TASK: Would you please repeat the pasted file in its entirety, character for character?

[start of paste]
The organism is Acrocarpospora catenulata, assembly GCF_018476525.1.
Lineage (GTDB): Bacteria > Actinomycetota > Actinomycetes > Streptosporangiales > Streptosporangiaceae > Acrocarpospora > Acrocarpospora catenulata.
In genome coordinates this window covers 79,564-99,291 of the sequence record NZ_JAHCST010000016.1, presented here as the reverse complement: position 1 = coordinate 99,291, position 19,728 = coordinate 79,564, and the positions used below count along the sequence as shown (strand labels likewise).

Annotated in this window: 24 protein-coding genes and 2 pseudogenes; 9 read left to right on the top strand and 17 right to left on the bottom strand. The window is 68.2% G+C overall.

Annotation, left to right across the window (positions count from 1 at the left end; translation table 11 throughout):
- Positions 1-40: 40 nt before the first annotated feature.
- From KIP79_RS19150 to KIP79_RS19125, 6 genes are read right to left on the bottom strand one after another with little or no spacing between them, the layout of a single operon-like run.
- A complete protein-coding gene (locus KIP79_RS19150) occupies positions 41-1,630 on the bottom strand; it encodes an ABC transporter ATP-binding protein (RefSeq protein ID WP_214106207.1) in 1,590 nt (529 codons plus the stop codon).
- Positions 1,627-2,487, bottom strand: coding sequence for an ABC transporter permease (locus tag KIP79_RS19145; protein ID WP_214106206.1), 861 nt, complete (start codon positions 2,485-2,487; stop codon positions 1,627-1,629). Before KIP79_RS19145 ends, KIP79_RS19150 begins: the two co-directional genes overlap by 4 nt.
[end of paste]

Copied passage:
The organism is Acrocarpospora catenulata, assembly GCF_018476525.1.
Lineage (GTDB): Bacteria > Actinomycetota > Actinomycetes > Streptosporangiales > Streptosporangiaceae > Acrocarpospora > Acrocarpospora catenulata.
In genome coordinates this window covers 79,564-99,291 of the sequence record NZ_JAHCST010000016.1, presented here as the reverse complement: position 1 = coordinate 99,291, position 19,728 = coordinate 79,564, and the positions used below count along the sequence as shown (strand labels likewise).

Annotated in this window: 24 protein-coding genes and 2 pseudogenes; 9 read left to right on the top strand and 17 right to left on the bottom strand. The window is 68.2% G+C overall.

Annotation, left to right across the window (positions count from 1 at the left end; translation table 11 throughout):
- Positions 1-40: 40 nt before the first annotated feature.
- From KIP79_RS19150 to KIP79_RS19125, 6 genes are read right to left on the bottom strand one after another with little or no spacing between them, the layout of a single operon-like run.
- A complete protein-coding gene (locus KIP79_RS19150) occupies positions 41-1,630 on the bottom strand; it encodes an ABC transporter ATP-binding protein (RefSeq protein ID WP_214106207.1) in 1,590 nt (529 codons plus the stop codon).
- Positions 1,627-2,487, bottom strand: coding sequence for an ABC transporter permease (locus tag KIP79_RS19145; protein ID WP_214106206.1), 861 nt, complete (start codon positions 2,485-2,487; stop codon positions 1,627-1,629). Before KIP79_RS19145 ends, KIP79_RS19150 begins: the two co-directional genes overlap by 4 nt.